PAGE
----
Over the years of renting and living at home, I have always longed for a shed to house all of the stuff that isnt allowed in the house and to have a place where I can just go and potter around, when life gets too tough in the house.
I have had many a conversation about the different types of sheds with mates of mine and what they’ve done to improve their ‘little tin box out the back’. Be it from fully decking out the shed with carpet, plastering the walls, painting, adding a bar, lounge suite (sometimes better than the living room, of course bought at a nearby garage sale), us ‘men’ really know how to have all the comforts of the home in our shed.

When L and I were looking around for our first house, on the list of things of the must haves, was a shed, then the off street parking, the two bathrooms etc… and of course in a working class suburb that were looking, a shed was to a man as important as a home is to a woman, especially back in the 1950’s.

Before I start to show you all a photos of my current shed and you all start drooling, I will attempt to describe it to you. My shed is a 1950’s style shed measuring approximately 13m x 3m, clad with asbestos cement sheeting and with a cement tiled roof. On the inside it has been internally sheeted with 3mm masonite sheeting to the ceiling and sporadically around the walls in all different sorts of colours. There are two windows down one side facing into the backyard. The door to get in the shed is an old, what can only be described as a ‘bitsa’ door, it has some panelling, 4 different types of handles, peeling paint, a lift to lock function, this cool old bolt and latch that is severely rusted and a couple of hooks that are used to either lock you in or lock you out.

Also inside the shed are the original work benches that look to have been there just as long as the shed, they are really solid and made of hardword (like the rest of the shed), and to take a close look at the benchtop there must be a couple of holes for every project ever proformed on it, some large and some small. The mind wonders to think of all the little odd jobs, and toys and minor modifications have been made to things over the years… I admit the shed has seen better days and currently is in need of repair, but you will hear about this in future entries.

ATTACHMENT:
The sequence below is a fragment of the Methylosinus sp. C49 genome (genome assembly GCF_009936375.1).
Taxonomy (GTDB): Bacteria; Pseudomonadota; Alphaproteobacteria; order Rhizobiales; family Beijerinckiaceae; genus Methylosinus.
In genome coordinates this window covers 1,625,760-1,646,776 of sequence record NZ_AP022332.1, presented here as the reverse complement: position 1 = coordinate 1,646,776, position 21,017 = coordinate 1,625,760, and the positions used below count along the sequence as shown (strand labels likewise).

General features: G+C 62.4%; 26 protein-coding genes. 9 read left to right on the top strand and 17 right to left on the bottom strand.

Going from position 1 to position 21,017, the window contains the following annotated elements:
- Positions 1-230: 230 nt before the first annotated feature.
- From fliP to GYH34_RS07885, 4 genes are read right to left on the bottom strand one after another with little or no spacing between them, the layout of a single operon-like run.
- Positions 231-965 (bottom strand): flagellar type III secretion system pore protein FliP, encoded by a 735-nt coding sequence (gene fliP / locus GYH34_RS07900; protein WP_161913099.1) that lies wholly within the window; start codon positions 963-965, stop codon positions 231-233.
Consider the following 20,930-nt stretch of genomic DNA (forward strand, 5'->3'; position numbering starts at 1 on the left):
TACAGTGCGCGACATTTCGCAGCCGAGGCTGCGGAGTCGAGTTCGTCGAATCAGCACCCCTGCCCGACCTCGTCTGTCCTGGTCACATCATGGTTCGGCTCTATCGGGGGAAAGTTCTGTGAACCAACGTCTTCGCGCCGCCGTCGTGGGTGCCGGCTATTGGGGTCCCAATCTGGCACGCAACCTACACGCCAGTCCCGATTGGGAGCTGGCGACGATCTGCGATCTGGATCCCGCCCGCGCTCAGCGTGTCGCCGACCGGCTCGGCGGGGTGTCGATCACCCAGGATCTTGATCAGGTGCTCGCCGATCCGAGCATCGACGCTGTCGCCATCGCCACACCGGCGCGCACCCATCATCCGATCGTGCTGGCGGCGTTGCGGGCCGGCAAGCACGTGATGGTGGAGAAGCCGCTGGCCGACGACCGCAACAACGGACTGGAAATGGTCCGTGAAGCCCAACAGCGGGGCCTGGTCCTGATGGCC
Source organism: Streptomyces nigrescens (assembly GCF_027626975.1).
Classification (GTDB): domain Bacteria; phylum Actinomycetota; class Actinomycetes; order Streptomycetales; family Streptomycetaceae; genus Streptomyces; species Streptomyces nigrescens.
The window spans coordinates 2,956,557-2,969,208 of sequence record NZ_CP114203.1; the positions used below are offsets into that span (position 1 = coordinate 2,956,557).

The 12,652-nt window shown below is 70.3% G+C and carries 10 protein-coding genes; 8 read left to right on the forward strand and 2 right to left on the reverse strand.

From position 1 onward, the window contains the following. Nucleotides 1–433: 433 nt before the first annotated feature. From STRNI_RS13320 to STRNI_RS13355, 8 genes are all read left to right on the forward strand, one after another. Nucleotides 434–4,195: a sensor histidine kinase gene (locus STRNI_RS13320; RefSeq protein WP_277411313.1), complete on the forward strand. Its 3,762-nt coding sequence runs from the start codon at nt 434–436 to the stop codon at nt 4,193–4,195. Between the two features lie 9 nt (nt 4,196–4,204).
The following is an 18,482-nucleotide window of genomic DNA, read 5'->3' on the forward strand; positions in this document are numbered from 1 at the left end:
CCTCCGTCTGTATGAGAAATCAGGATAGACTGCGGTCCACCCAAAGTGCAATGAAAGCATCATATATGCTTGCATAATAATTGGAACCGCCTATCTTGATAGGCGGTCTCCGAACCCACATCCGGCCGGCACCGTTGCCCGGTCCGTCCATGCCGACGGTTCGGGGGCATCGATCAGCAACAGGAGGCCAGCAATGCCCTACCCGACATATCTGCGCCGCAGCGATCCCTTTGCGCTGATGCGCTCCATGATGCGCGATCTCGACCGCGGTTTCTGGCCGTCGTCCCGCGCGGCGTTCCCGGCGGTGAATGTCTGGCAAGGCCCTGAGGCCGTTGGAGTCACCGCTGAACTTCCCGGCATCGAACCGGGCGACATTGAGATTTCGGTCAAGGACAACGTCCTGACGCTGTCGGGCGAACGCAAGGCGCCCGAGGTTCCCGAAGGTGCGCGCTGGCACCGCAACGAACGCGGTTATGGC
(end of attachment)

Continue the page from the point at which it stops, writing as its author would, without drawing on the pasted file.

Being such a large shed and considering our house was devoid of any cupboards, a lot of the stuff that should be in the house has made its way out to the shed as STORAGE. This is a scary notion if anyone has seen over the years how the man’s shed has become the final resting place of junk that no longer has a place in the home. I have currently sectioned the shed into three sections. Section one – the workshop, this is where the workbench is and all of the tools, and has a distinctive smell about it, you know the one of petrol, oil, sawdust and old cut timber, ahhhh, that sweet smell. :o) Section two – the gym – yes I do have a home gym that is currently being used about 3 times per week although its space in the shed is under fire from section three. Section three – the STORAGE – this is the ever increasing space that seems to move like the tide and I think if it wasnt for the fridge standing guard and separating the gym section from the storage section we’d have problems.
To conclude this entry, the shed is an amazing place, it truly is a place that a man can call his own! it doesnt really matter to us what it looks like or what size it is, the shed is a place that is a forever changing environment, and once you start spending time out there, it will become quite addictive and before you know it you will lose hours out there.

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